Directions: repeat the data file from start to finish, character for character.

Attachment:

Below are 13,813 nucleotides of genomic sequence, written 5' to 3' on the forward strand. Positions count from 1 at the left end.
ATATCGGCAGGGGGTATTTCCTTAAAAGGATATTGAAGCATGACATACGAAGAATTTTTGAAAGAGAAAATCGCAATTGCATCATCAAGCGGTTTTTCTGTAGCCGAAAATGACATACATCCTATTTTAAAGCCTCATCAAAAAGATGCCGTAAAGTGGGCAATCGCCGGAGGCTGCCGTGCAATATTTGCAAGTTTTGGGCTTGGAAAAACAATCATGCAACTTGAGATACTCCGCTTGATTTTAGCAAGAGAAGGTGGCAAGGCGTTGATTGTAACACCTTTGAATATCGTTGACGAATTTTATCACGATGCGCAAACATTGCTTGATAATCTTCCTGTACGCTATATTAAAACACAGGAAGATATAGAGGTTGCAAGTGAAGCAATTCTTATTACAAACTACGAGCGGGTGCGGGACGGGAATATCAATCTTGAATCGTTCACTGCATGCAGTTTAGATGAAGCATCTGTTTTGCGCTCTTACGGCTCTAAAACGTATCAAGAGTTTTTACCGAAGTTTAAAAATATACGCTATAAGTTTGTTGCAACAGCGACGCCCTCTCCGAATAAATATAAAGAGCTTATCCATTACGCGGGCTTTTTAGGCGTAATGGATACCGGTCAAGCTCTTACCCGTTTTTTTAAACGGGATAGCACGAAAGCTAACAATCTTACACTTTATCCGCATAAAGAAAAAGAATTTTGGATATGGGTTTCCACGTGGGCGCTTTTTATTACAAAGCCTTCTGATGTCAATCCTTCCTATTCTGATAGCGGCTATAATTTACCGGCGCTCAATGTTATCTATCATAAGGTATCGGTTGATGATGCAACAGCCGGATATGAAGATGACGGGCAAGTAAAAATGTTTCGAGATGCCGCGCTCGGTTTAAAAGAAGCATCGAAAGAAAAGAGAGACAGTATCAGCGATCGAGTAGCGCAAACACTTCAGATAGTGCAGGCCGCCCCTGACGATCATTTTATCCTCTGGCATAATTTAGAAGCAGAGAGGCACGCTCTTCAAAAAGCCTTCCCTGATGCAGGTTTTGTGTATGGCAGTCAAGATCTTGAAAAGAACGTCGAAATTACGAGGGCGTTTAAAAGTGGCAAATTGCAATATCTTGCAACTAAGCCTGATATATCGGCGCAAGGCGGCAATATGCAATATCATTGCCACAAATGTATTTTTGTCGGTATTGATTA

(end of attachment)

Below are 13,813 nucleotides of genomic sequence, written 5' to 3' on the forward strand. Positions count from 1 at the left end.
ATATCGGCAGGGGGTATTTCCTTAAAAGGATATTGAAGCATGACATACGAAGAATTTTTGAAAGAGAAAATCGCAATTGCATCATCAAGCGGTTTTTCTGTAGCCGAAAATGACATACATCCTATTTTAAAGCCTCATCAAAAAGATGCCGTAAAGTGGGCAATCGCCGGAGGCTGCCGTGCAATATTTGCAAGTTTTGGGCTTGGAAAAACAATCATGCAACTTGAGATACTCCGCTTGATTTTAGCAAGAGAAGGTGGCAAGGCGTTGATTGTAACACCTTTGAATATCGTTGACGAATTTTATCACGATGCGCAAACATTGCTTGATAATCTTCCTGTACGCTATATTAAAACACAGGAAGATATAGAGGTTGCAAGTGAAGCAATTCTTATTACAAACTACGAGCGGGTGCGGGACGGGAATATCAATCTTGAATCGTTCACTGCATGCAGTTTAGATGAAGCATCTGTTTTGCGCTCTTACGGCTCTAAAACGTATCAAGAGTTTTTACCGAAGTTTAAAAATATACGCTATAAGTTTGTTGCAACAGCGACGCCCTCTCCGAATAAATATAAAGAGCTTATCCATTACGCGGGCTTTTTAGGCGTAATGGATACCGGTCAAGCTCTTACCCGTTTTTTTAAACGGGATAGCACGAAAGCTAACAATCTTACACTTTATCCGCATAAAGAAAAAGAATTTTGGATATGGGTTTCCACGTGGGCGCTTTTTATTACAAAGCCTTCTGATGTCAATCCTTCCTATTCTGATAGCGGCTATAATTTACCGGCGCTCAATGTTATCTATCATAAGGTATCGGTTGATGATGCAACAGCCGGATATGAAGATGACGGGCAAGTAAAAATGTTTCGAGATGCCGCGCTCGGTTTAAAAGAAGCATCGAAAGAAAAGAGAGACAGTATCAGCGATCGAGTAGCGCAAACACTTCAGATAGTGCAGGCCGCCCCTGACGATCATTTTATCCTCTGGCATAATTTAGAAGCAGAGAGGCACGCTCTTCAAAAAGCCTTCCCTGATGCAGGTTTTGTGTATGGCAGTCAAGATCTTGAAAAGAACGTCGAAATTACGAGGGCGTTTAAAAGTGGCAAATTGCAATATCTTGCAACTAAGCCTGATATATCGGCGCAAGGCGGCAATATGCAATATCATTGCCACAAATGTATTTTTGTCGGTATTGATTA